CLEVELAND (CN) - A San Francisco man whose right to burn the flag was enshrined into U.S. law sued Cleveland and conspiracy theorist radio host Alex Jones, claiming the city suppressed a flag-burning protest at last year's GOP convention and Jones' InfoWars reporters gave false reports to bolster assault charges.
Communist activist Gregory Lee Johnson became famous after the 1984 Republican National Convention in Dallas for burning an American flag.
He was charged with violating a Texas vandalism law and his appeal made it all the way to the U.S. Supreme Court, which held in 1989 that the flag was a symbol of speech and Johnson had a right to desecrate it, overturning laws that made the act illegal in 48 states.
Johnson was prepared to exercise his right again to protest then-presidential candidate Donald Trump at the Republican National Convention in Cleveland last summer. He says in a lawsuit filed Wednesday in Cleveland federal court that he signaled his intention to burn the flag outside the Quicken Loans Arena in a press release and media advisory.
The city even assigned a detail of undercover officers to accompany him to an area set aside for protests, according to the complaint filed by Cleveland attorney Subodh Chandra.
Once at the site, however, officials allegedly shut down his protest by dousing the flame he had lit on the corner of the flag with “cold fire.” Johnson claims a group of supporters from the communist political group RevCom formed a protective circle around him so he could burn the flag but officers breached it to snuff out his protest with an extinguisher.
The police “literally extinguished his speech,” the lawsuit states. “Then they dragged him to the ground where, prone and compliant, he was kicked and punched by the very men the city would charge him with assaulting."
Johnson says the police arrested and detained him after officers squelched his protest and then later charged him with assault, but the charges against him were dropped in January 2017, just before Trump’s inauguration.
Cleveland spokesman Dan Williams said the city had received the lawsuit on Thursday but could not comment on pending litigation.
Jones and his outlet InfoWars are also named in Wednesday’s lawsuit. Johnson claims that "self-styled" InfoWars reporters celebrated in a nearby bar after his arrest and created false reports that Johnson has struck them to support the charges of misdemeanor assault.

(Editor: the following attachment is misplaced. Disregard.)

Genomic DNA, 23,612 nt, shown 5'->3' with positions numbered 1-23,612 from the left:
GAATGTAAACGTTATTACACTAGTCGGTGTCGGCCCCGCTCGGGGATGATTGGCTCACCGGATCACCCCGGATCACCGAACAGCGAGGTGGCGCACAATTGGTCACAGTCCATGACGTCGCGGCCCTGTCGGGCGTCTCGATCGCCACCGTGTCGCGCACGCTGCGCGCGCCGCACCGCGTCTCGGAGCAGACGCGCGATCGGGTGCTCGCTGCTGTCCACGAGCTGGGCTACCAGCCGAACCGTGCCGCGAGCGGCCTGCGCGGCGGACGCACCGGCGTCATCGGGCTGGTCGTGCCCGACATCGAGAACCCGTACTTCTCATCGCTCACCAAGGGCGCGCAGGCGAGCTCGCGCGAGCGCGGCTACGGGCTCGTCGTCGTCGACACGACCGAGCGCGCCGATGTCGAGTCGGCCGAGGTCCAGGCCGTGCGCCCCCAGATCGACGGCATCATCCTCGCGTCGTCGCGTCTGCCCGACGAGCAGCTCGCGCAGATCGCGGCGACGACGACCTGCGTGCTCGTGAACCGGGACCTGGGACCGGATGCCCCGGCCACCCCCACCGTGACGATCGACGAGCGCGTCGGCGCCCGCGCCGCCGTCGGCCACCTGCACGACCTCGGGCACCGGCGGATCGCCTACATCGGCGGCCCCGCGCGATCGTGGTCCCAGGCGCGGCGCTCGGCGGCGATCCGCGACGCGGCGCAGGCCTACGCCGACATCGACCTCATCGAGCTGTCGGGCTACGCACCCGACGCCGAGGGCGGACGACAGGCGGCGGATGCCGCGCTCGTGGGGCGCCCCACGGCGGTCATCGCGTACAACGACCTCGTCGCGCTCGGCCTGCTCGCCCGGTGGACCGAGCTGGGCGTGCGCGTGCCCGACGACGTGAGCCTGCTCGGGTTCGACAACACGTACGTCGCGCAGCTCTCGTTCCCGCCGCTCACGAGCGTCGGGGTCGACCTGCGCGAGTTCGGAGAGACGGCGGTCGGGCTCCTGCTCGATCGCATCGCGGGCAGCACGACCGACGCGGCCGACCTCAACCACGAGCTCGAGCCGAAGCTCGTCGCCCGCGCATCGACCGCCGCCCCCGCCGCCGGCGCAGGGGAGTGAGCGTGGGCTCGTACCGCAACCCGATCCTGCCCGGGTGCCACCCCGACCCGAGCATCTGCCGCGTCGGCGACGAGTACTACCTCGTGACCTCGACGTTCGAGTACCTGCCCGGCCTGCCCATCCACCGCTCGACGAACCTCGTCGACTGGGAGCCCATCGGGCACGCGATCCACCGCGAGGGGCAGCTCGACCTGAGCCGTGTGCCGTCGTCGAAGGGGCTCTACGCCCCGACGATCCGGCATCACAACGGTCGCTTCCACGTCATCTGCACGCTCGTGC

Johnson also claims InfoWars and the police had a video of the incident that would have cleared him but it disappeared after his arrest.
Jones and InfoWars did not immediately respond Thursday to a request for an interview.
“Mr. Johnson’s persecution in Cleveland was no patrolman’s error,” the lawsuit states. “It was ratified by the city’s continuing retaliation against him. And it represents a calculated assault on the rule of law; the culmination of a decades-old practice by Cleveland police officers to seek unlawful convictions on the basis of ‘unpatriotic’ symbolic speech.”
Seventy-four percent of respondents in a recent YouGov poll said flag burning was not an appropriate form of protest, and 48 percent of those polled said that they would favor a constitutional amendment banning it.
Trump famously tweeted when he was president-elect that people should be jailed or lose their citizenship if they burned the flag.
But 44 percent of respondents in the same poll were opposed to jail time for burning the flag, while 38 percent favored it. Fifty-eight percent opposed a measure that would strip people of their citizenship. Twenty-four percent of respondents said they would support such a punishment.
Johnson’s attorney, Chandra, said in a statement, “While most Americans find flag-burning abhorrent, even high-school students know that it is constitutionally protected free speech. Even Justice Scalia said so, nearly 30 years ago. Cleveland police officers would and should know this if they were properly trained. Officers’ failure to protect Mr. Johnson—and indeed their decision to arrest and prosecute him, violated the Constitution. They must be held accountable to the rule of law.”
Johnson’s complaint names as defendants the city of Cleveland, Chief of Police Calvin Williams, Texas-based InfoWars, Jones and InfoWars reporters Joseph Biggs and Jordan Salkin, and multiple public safety officials.
He seeks compensatory and punitive damages for alleged violations of his First and Fourth Amendment rights.